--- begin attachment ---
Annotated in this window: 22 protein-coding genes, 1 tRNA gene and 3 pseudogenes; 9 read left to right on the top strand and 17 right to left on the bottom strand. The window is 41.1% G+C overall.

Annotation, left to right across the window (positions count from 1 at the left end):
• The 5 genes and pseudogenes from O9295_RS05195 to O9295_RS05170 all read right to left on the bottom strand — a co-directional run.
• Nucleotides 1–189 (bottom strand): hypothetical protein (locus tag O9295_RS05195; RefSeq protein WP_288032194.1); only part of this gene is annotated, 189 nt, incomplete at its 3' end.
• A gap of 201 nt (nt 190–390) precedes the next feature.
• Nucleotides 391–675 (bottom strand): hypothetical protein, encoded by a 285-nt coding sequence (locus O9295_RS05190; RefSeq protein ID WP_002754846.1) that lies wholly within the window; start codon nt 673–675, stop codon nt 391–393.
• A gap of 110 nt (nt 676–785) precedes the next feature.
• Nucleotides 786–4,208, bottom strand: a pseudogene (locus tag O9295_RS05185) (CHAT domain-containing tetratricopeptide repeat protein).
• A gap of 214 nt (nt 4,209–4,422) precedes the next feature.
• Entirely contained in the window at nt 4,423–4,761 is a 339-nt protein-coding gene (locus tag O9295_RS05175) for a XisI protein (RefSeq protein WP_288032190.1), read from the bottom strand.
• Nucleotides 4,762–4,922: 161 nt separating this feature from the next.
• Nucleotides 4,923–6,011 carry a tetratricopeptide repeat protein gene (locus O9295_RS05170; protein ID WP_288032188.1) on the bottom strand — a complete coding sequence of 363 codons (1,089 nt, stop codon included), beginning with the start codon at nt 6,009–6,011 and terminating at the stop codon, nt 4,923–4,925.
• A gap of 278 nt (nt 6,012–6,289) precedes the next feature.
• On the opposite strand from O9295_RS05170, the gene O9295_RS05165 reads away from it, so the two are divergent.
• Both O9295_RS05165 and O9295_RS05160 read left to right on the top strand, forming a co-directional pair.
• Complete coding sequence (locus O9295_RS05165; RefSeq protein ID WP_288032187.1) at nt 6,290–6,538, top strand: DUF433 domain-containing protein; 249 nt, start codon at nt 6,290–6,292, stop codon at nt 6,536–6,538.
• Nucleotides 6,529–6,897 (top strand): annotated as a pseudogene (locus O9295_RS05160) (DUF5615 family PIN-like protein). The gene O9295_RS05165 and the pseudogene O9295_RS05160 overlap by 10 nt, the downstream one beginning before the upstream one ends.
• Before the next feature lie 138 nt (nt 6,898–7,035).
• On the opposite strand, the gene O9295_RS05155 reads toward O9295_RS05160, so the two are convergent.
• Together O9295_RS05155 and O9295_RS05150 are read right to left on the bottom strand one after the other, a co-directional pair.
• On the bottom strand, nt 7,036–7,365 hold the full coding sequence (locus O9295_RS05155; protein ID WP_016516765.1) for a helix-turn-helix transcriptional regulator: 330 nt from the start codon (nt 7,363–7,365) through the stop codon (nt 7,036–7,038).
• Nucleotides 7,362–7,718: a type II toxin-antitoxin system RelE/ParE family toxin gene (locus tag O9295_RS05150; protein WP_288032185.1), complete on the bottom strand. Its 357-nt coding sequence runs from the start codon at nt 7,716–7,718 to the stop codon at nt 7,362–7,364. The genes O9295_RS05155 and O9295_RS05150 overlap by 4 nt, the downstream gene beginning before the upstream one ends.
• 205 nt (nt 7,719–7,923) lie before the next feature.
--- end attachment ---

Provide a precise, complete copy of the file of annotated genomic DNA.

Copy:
Annotated in this window: 22 protein-coding genes, 1 tRNA gene and 3 pseudogenes; 9 read left to right on the top strand and 17 right to left on the bottom strand. The window is 41.1% G+C overall.

Annotation, left to right across the window (positions count from 1 at the left end):
• The 5 genes and pseudogenes from O9295_RS05195 to O9295_RS05170 all read right to left on the bottom strand — a co-directional run.
• Nucleotides 1–189 (bottom strand): hypothetical protein (locus tag O9295_RS05195; RefSeq protein WP_288032194.1); only part of this gene is annotated, 189 nt, incomplete at its 3' end.
• A gap of 201 nt (nt 190–390) precedes the next feature.
• Nucleotides 391–675 (bottom strand): hypothetical protein, encoded by a 285-nt coding sequence (locus O9295_RS05190; RefSeq protein ID WP_002754846.1) that lies wholly within the window; start codon nt 673–675, stop codon nt 391–393.
• A gap of 110 nt (nt 676–785) precedes the next feature.
• Nucleotides 786–4,208, bottom strand: a pseudogene (locus tag O9295_RS05185) (CHAT domain-containing tetratricopeptide repeat protein).
• A gap of 214 nt (nt 4,209–4,422) precedes the next feature.
• Entirely contained in the window at nt 4,423–4,761 is a 339-nt protein-coding gene (locus tag O9295_RS05175) for a XisI protein (RefSeq protein WP_288032190.1), read from the bottom strand.
• Nucleotides 4,762–4,922: 161 nt separating this feature from the next.
• Nucleotides 4,923–6,011 carry a tetratricopeptide repeat protein gene (locus O9295_RS05170; protein ID WP_288032188.1) on the bottom strand — a complete coding sequence of 363 codons (1,089 nt, stop codon included), beginning with the start codon at nt 6,009–6,011 and terminating at the stop codon, nt 4,923–4,925.
• A gap of 278 nt (nt 6,012–6,289) precedes the next feature.
• On the opposite strand from O9295_RS05170, the gene O9295_RS05165 reads away from it, so the two are divergent.
• Both O9295_RS05165 and O9295_RS05160 read left to right on the top strand, forming a co-directional pair.
• Complete coding sequence (locus O9295_RS05165; RefSeq protein ID WP_288032187.1) at nt 6,290–6,538, top strand: DUF433 domain-containing protein; 249 nt, start codon at nt 6,290–6,292, stop codon at nt 6,536–6,538.
• Nucleotides 6,529–6,897 (top strand): annotated as a pseudogene (locus O9295_RS05160) (DUF5615 family PIN-like protein). The gene O9295_RS05165 and the pseudogene O9295_RS05160 overlap by 10 nt, the downstream one beginning before the upstream one ends.
• Before the next feature lie 138 nt (nt 6,898–7,035).
• On the opposite strand, the gene O9295_RS05155 reads toward O9295_RS05160, so the two are convergent.
• Together O9295_RS05155 and O9295_RS05150 are read right to left on the bottom strand one after the other, a co-directional pair.
• On the bottom strand, nt 7,036–7,365 hold the full coding sequence (locus O9295_RS05155; protein ID WP_016516765.1) for a helix-turn-helix transcriptional regulator: 330 nt from the start codon (nt 7,363–7,365) through the stop codon (nt 7,036–7,038).
• Nucleotides 7,362–7,718: a type II toxin-antitoxin system RelE/ParE family toxin gene (locus tag O9295_RS05150; protein WP_288032185.1), complete on the bottom strand. Its 357-nt coding sequence runs from the start codon at nt 7,716–7,718 to the stop codon at nt 7,362–7,364. The genes O9295_RS05155 and O9295_RS05150 overlap by 4 nt, the downstream gene beginning before the upstream one ends.
• 205 nt (nt 7,719–7,923) lie before the next feature.